IMR Press / FBL / Volume 13 / Issue 7 / DOI: 10.2741/2879

Frontiers in Bioscience-Landmark (FBL) is published by IMR Press from Volume 26 Issue 5 (2021). Previous articles were published by another publisher on a subscription basis, and they are hosted by IMR Press on imrpress.com as a courtesy and upon agreement with Frontiers in Bioscience.

Open Access Article
Lysyl oxidase and endothelial dysfunction: mechanisms of lysyl oxidase down-regulation by pro-inflammatory cytokines
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1 Centro de Investigacion Cardiovascular, CSIC-ICCC, Hospital de la Santa Creu i Sant Pau, c/Antoni Mª Claret 167, 08025 Barcelona, Spain
Academic Editor:Mark Slevin
Front. Biosci. (Landmark Ed) 2008, 13(7), 2721–2727; https://doi.org/10.2741/2879
Published: 1 January 2008
Abstract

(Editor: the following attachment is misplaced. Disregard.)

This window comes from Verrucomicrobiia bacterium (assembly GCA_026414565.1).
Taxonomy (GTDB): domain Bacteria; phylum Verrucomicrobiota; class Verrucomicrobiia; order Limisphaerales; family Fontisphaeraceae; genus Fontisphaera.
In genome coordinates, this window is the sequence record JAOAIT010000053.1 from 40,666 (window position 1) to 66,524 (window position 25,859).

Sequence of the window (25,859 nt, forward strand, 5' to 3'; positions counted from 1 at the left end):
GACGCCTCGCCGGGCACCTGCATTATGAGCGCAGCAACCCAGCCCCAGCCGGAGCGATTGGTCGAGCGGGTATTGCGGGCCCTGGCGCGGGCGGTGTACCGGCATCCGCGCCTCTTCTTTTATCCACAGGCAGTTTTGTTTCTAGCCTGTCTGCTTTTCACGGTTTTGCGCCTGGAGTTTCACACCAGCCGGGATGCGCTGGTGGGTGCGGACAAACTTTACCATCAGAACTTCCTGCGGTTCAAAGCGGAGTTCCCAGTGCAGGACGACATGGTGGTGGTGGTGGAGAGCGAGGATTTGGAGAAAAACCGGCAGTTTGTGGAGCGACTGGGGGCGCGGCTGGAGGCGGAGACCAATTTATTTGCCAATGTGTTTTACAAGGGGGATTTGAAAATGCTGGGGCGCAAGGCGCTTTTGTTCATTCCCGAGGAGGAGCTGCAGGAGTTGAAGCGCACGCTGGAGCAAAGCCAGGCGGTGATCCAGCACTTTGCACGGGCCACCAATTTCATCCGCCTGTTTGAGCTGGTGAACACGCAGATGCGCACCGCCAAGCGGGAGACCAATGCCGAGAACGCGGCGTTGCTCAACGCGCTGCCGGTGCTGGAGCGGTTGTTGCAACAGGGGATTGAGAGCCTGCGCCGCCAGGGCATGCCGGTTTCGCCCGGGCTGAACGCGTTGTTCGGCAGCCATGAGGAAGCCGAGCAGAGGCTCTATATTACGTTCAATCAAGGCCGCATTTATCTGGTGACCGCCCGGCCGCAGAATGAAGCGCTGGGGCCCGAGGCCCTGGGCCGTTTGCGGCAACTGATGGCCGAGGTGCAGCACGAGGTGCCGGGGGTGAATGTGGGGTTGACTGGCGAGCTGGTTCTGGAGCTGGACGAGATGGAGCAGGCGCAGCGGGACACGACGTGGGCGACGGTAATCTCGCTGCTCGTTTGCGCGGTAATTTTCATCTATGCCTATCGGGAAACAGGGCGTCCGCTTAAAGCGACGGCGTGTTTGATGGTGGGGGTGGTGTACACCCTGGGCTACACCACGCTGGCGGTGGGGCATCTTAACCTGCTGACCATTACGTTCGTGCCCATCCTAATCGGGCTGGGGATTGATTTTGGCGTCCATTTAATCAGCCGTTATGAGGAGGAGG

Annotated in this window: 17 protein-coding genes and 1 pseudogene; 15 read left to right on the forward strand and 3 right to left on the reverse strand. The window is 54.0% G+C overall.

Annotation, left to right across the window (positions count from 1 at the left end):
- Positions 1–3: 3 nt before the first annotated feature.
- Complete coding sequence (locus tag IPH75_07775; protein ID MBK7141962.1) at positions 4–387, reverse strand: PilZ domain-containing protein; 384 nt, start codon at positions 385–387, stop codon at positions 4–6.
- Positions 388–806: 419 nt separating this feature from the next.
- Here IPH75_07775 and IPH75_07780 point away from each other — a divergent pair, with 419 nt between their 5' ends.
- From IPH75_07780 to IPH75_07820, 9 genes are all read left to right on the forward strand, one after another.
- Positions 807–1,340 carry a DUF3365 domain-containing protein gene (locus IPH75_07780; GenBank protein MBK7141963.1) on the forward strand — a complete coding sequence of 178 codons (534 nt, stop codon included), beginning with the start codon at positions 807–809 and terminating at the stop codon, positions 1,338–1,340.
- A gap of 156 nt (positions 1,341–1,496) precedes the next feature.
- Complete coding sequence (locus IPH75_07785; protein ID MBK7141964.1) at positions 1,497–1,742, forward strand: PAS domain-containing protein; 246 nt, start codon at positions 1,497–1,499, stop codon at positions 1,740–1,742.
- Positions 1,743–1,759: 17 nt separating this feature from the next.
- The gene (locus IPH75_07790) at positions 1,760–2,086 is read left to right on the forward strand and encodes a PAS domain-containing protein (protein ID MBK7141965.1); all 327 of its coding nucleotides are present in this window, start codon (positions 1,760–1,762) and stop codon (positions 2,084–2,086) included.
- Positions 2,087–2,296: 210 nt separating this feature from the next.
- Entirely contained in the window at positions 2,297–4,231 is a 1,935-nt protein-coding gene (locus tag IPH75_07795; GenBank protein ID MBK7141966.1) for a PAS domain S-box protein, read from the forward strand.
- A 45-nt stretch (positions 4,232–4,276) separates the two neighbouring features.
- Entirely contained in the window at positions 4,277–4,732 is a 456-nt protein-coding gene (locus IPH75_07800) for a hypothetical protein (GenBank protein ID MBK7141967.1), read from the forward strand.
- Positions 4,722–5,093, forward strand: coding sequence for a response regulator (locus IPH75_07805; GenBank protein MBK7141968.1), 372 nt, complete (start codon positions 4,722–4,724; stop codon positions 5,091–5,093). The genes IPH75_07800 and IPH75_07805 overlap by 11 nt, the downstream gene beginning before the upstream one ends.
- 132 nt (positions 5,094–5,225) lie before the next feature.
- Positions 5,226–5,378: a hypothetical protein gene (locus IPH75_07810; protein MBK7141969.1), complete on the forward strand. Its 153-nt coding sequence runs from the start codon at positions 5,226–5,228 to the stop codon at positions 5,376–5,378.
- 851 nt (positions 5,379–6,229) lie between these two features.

Lysyl oxidase (LOX) plays a pivotal role in extracellular matrix (ECM) maturation. Furthermore, novel biological functions has been ascribed to LOX, among them cell differentiation, migration, transformation and regulation of gene expression. In this context, it has been suggested that abnormalities of LOX expression could underlie the development of multiple pathological processes including cardiovascular diseases. LOX seems to be crucial in the preservation of endothelial barrier function. In fact, accumulating evidences suggest a role of this enzyme in atherogenesis and endothelial dysfunction triggered by atherosclerotic risk factors and pro-inflammatory cytokines. Indeed, cytokines such as tumour necrosis factor-alpha (TNF-alpha) modulate vascular LOX expression. This cytokine decreases LOX expression and activity in endothelial cells through a transcriptional mechanism that involves TNF receptor-2 and protein kinase C activation. Interestingly, in vivo studies reveal that TNF-alpha causes a down-regulation of vascular LOX expression. Thus, LOX down-regulation seems to be associated to the endothelial dysfunction elicited by multiple pathological factors. LOX rises as a promising target gene for the development of therapeutic strategies in the treatment of cardiovascular diseases.

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